Mermaid Body Found?
July 24, 2012
Has the body of an actual mermaid been discovered? Well, no, but that very idea was launched by an Animal Planet “documentary” that proved to be a crockumentary—in this case a fictional story offered in the realistic style of The Blair Witch Project (1999).
In two airings (May 27 and July 15, 2012), Mermaids: The Body Found prompted viewers to search eagerly for additional information about the creature. There was, of course, none to be had, since the “body” was nonexistent.
However, I was once able to actually examine the body of an absolutely real faux mermaid. It was of the type popularized by showman P.T. Barnum in 1822, when he exhibited “the greatest curiosity in the world” known as the “Fejee Mermaid.” In time the public became wise and voiced its outrage, whereupon Barnum conceded it was “a questionable, dead mermaid.”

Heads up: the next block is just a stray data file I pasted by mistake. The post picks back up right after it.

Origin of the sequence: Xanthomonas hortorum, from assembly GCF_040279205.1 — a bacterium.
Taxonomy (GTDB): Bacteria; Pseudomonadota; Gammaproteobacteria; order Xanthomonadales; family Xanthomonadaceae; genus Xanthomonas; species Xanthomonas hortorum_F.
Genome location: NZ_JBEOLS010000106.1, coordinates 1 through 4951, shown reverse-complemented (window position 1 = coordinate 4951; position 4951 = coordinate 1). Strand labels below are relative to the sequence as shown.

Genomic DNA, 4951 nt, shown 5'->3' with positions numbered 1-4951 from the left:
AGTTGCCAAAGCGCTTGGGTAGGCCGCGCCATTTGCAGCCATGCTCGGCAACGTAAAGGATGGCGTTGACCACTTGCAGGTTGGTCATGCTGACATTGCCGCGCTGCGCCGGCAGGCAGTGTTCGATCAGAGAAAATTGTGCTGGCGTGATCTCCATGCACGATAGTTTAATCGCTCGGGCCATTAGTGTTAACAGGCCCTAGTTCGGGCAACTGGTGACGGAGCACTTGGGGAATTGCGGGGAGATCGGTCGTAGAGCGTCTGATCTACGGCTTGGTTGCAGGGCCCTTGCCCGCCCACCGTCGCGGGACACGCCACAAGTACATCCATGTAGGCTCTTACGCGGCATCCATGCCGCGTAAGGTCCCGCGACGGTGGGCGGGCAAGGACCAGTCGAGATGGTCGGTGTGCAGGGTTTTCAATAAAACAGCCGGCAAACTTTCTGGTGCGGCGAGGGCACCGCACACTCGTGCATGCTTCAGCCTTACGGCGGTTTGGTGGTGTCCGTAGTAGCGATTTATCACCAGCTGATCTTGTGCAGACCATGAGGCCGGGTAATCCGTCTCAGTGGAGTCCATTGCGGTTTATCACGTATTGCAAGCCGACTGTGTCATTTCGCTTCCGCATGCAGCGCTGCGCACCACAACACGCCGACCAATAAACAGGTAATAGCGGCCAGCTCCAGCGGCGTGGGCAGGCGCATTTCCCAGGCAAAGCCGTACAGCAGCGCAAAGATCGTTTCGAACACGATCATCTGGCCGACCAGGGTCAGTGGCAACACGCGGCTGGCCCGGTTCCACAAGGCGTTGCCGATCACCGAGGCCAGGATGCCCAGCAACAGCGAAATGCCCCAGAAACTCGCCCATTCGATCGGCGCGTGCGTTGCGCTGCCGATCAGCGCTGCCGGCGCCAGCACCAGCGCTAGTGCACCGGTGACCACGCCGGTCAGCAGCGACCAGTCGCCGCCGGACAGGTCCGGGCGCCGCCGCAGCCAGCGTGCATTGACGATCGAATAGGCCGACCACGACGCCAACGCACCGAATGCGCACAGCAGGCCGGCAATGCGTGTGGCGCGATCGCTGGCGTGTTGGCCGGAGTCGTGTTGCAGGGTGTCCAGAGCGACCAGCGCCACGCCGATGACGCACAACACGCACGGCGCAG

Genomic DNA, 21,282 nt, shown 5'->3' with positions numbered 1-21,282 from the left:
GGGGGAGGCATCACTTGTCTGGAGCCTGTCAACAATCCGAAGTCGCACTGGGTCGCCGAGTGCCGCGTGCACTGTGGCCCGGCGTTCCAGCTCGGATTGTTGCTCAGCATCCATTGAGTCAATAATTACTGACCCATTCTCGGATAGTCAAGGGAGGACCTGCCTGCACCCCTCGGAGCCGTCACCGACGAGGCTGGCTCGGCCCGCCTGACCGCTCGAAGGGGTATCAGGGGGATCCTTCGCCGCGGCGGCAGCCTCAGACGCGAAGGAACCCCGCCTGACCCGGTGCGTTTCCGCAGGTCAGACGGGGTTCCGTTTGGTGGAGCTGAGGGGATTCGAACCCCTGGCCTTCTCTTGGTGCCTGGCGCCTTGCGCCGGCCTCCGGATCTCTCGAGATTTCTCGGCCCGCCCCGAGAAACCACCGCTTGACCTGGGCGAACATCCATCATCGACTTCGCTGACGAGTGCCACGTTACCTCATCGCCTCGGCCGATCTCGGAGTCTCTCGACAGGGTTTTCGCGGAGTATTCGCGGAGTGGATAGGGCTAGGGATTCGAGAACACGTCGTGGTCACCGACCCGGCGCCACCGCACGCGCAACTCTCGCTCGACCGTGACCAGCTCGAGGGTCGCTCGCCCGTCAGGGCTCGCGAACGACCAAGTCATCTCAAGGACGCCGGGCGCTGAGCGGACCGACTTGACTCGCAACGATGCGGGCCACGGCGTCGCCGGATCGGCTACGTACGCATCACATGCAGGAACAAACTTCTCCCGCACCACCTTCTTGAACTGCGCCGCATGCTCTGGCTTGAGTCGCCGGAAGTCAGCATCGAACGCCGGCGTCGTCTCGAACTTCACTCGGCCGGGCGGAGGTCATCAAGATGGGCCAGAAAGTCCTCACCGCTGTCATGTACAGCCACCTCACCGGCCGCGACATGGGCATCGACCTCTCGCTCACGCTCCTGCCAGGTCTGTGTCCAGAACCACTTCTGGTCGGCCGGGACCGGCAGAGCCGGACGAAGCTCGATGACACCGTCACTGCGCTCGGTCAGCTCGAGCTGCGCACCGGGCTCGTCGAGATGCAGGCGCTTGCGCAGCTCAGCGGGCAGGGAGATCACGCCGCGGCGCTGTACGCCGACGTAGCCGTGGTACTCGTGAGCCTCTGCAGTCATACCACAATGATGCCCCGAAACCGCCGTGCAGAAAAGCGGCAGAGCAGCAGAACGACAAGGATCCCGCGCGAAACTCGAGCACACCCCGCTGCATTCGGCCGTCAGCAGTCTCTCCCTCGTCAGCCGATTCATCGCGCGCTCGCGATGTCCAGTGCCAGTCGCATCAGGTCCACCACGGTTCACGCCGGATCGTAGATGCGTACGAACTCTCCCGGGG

No doubt Barnum’s fake was very much like the one I was permitted to examine at the Nature Museum in Grafton, Vermont (see photo). As shown by modern analysis of such old taxidermied fakes (e.g., one at the Peabody Museum), the usual specimen was made from the hind part of a fish joined to a torso—not from a monkey as often stated, but molded from composition material. My examination revealed the Grafton mermaid to be so made, with hair glued on, teeth inserted, and claws affixed.
Whether described as “mermaids” or “mermen,” these “Fejee”-type merpeople are typically quite similar (as distinguished from another type, which is manufactured by making alterations to a devilfish and called a “Jenny Hanniver”). Indeed, the Grafton mermaid is remarkably similar to a “Merman of Aden,” pictured on a 1939 postcard when it was exhibited at a Ripley’s “Believe It Or Not!” odditorium in New York City. (For more, see my Tracking the Man-Beasts, 2011, chapter 21: “Merpeople.”)
No convincing mermaid or -man has ever washed up on shore. The idea is absurd—that a human could mate with a fish or vice-versa, to produce a half-human, half-fish hybird. Such creatures exist only in our imagination, shaped by superstition. Like so many other man-beasts—Bigfoot, futuristic humanoids, werewolves—they are versions of ourselves.